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The Military Technologies: Hereafter

Last year, it was fixed at a meager amount of half-a-trillion dollars, out of which, the American defense budget witnessed $75 billion being set aside for R&D purposes. Formerly, such budgets gave us the Internet and the GPS; this time, we may expect something that shall defy the laws of physics.

The first one in this aspect is definitely the hypersonic stealth aircrafts (SR-72), doing 4,000-mph at real high altitudes (100,000 feet) with transcontinental ranges. It’s predecessor, the SR-71 (1964-1998), did 2,200 mph at 85,000 feet, almost 900 miles more than the Concorde.

But researches regarding the hypersonics are not confined to aircrafts anymore; the X-51 WaveRider (the hypersonic, flight-test vehicle) proved that all the more. The FT Vehicle is also being mad strong enough to cope with hypersonic shock waves; it’s the shape of the X-51 that shall allow it maximizing those waves to channelize compressed air into the scramjet engine. This also opens up a whole new prospect for missiles that shall by no means, miss a fleeting target. But then again, the X51 needs competing with the Death Rays, a gift from the laser weapons technology.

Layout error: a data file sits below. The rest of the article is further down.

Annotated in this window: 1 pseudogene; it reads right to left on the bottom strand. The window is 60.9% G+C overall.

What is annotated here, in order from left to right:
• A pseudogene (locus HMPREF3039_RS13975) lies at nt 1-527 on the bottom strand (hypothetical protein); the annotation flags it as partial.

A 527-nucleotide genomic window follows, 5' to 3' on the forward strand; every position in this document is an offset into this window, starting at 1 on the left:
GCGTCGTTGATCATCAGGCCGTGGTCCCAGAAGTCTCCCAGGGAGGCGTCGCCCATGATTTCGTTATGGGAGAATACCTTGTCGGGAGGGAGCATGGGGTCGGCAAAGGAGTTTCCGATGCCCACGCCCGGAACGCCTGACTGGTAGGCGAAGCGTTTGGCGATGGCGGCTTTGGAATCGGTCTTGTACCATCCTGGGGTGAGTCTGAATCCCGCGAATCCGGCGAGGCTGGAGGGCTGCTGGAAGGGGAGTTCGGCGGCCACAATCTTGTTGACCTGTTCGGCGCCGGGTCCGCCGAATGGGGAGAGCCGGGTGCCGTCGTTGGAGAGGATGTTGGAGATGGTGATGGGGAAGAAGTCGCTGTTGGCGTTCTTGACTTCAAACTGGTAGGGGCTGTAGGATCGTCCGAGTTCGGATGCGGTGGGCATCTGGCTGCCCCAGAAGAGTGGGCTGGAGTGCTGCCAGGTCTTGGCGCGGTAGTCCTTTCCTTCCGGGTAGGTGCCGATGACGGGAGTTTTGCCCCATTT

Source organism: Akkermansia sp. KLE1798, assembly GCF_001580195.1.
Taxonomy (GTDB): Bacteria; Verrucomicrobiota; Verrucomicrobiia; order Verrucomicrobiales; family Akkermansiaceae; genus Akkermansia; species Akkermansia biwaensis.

Directed energy weapons are a section that’s undergoing the second decade developments and till now, there have been nothing much worthwhile that has taken place. However, this time, the focus is on solid-state lasers that are soon to reach the 100 kilowatts barrier after gaining moderate success in the 67-kilowatt mark. The quest is also on for fiber and liquid lasers for developing more compact devices, while Free Electron Laser is supposed to become a reality by 2020. That is, unless the world vaporizes before with chemical lasers drawing massive amounts of energy from chemical reactions. Chemical lasers have been already under use in Boeing 747 to destroy ballistic missiles; if the fighter aircrafts now start using them for even minor warfare, the day is not far away when burger giants start stuffing the bread with fried meat procured from the surroundings. Does technology promote economy? You bet.

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